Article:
CEO of Mering Global, Co-Founder of Drinking Buddies 啤友汇.

Jennytha is the founder & CEO of Mering Global, a full-service global manufacturing and sourcing company that helps businesses and brands around the world turn their product ideas into reality. She is also the co-founder of Drinking Buddies 啤友汇, which imports and distributes craft beer into China from all over the world, with a specific focus on independent, small-batch microbreweries.

Jennytha is passionate about helping small companies, brands and individuals flourish, and throughout her life every project and company she has started has always followed this vision. She hopes that one day soon, she’ll also use her film and business degrees to produce films and tv content with and made by strong, fearless women that celebrate diversity.

Jennytha leads these two companies from Asia where she spends most of her time. In her spare time, she enjoys cycling, hiking, product design and reading.

What does diversity mean to you?

Acceptance and inclusion. Our collective strength and growth lies not in our similarities, but in our differences.

Why do you care about diversity?

I’m a TCK (third culture kid). My parents are Sri Lankan, I’m born and raised British, but I spent many years growing up in China. I went from a small-town Church of England school where I was the only brown kid for a long time, to an international school on the other side of the world where people came from all over the world. I was constantly surrounded by people from all over and it was the most welcoming, respectful and accepting community to be a part of.

When automatically put in such an environment and at such a young age it stays with you. It was never a ‘thing’, if that makes sense? It was simply the norm to be accepting and respectful. You don’t really think twice. Of course we all knew we were different and came from different backgrounds, but it was never a reason to exclude; we admired what made us unique.

I learned an incredible amount from my peers and teachers – about who they where, their interests, their backgrounds, their cultures – and we united in our collective confusion over the question, ‘where are you from?’ and ‘where is home?’. For us we were always Global Citizens but the world doesn’t necessarily accept that.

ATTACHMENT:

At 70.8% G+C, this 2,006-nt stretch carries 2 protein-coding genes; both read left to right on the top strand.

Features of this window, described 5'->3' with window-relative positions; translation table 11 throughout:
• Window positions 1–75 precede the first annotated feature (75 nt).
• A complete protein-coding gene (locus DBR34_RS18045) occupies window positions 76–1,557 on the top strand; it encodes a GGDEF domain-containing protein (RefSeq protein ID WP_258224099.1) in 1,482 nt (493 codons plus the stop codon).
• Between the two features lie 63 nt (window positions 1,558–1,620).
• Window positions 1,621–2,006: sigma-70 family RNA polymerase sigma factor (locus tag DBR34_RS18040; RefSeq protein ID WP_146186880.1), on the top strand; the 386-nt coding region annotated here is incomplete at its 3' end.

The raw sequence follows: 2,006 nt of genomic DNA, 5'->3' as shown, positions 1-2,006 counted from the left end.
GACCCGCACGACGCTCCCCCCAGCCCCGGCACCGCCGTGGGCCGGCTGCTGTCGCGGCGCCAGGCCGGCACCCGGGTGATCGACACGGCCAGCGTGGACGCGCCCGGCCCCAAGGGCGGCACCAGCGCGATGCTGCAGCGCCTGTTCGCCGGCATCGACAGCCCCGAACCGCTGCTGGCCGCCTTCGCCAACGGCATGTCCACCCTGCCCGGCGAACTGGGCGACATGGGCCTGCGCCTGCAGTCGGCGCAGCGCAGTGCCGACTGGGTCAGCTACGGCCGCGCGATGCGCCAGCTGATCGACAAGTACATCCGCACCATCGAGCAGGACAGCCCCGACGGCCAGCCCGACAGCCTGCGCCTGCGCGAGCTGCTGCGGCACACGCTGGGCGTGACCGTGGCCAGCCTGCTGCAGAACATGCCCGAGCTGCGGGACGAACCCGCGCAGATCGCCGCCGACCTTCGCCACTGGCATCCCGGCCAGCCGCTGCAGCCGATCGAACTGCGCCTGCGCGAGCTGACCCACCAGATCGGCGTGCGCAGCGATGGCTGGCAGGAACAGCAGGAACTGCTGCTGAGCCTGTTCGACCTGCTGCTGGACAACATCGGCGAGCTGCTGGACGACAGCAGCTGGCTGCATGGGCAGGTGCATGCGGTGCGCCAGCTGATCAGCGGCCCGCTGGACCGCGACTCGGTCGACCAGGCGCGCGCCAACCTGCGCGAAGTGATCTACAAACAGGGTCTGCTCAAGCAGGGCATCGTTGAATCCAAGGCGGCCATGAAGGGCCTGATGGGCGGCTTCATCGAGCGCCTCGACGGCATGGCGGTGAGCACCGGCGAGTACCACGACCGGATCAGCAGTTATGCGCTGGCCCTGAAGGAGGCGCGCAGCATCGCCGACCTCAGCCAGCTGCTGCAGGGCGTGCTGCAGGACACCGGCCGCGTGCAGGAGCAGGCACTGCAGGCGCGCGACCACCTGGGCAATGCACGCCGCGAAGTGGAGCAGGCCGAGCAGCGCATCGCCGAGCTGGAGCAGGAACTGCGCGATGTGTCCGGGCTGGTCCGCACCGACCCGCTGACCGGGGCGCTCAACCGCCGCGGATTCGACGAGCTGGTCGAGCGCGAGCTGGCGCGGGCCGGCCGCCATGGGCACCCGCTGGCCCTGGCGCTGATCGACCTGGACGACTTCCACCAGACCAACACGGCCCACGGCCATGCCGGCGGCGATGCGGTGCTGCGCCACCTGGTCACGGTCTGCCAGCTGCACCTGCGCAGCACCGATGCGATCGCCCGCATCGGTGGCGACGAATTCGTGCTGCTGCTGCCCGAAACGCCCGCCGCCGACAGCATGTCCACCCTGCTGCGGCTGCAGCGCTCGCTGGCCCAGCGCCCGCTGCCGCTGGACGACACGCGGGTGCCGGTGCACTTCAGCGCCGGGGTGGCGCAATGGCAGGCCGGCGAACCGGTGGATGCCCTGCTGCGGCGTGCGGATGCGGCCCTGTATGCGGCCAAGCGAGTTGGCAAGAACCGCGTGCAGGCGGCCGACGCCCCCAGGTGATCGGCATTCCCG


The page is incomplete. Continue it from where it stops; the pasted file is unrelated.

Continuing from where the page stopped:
I’m a better person from this experience and feel enriched by everything I’ve learned. I’m sure if you asked others with a similar background, they’d say the same. My experience is enough proof that diversity is important. I’d love for everyone to have this environment or as close to it, because it does create change. I’m the result of it, as are so many others.

How can we build more inclusive communities?

From my experiences, all I can say is to build more inclusive communities you need to be respectful and accepting, and pass this onto others. Don’t pretend like everyone is the same or certain people are better, because it’s not true. Everyone faces challenges and we live in a world where these challenges are becoming more and more associated with religion, country, wealth, culture, looks and capabilities.

Learn from people’s challenges and accept and include them for who they are. Whatever your reason for not being inclusive in the past, or not enough, or wanting to be more inclusive, you can choose to change it at any time.

Travel if you can, find the beauty in the world and learn from it; and if you can’t, read, make new friends or strike up an Instagram friendship with someone on the other side of the world. Ask questions and be curious. Bring people together – if you’re in a sports group invite more people, start a book club, go for dinner. Just talk or have a conversation with people. Just simply start including. Start saying hi to people or smile, you’ll see it’s contagious. They’re then more likely to say hi or smile at someone else after.

Support and help people irrespective of their background and celebrate what makes them unique. There was a study, and I can’t remember where I saw it, where they found that helping is contagious – when someone knows or sees you helping someone in whatever form, they’re inspired to do it too. I’m certain that if you apply this with general kindness and inclusivity, the same thing will happen. Try it!

What is one thing you wish you knew five years ago?

Don’t be ashamed or afraid to do the things you want to do, and certainly don’t live your life for others.

What is your advice to a young person starting their career or entrepreneurial journey?

Remind yourself every day of what you want for your life, then work ruthlessly hard to get there. It doesn’t matter if it’s a goal to run a million dollar company, build a boat, or leave your hometown. Take risks while you can. Support and help others along the way. Embrace and learn from the failures that are bound to happen. Don’t dwell on the problems or obstacles – there’s always a solution or a way. And finally, take ownership of your life. It’s yours to live and no one else’s.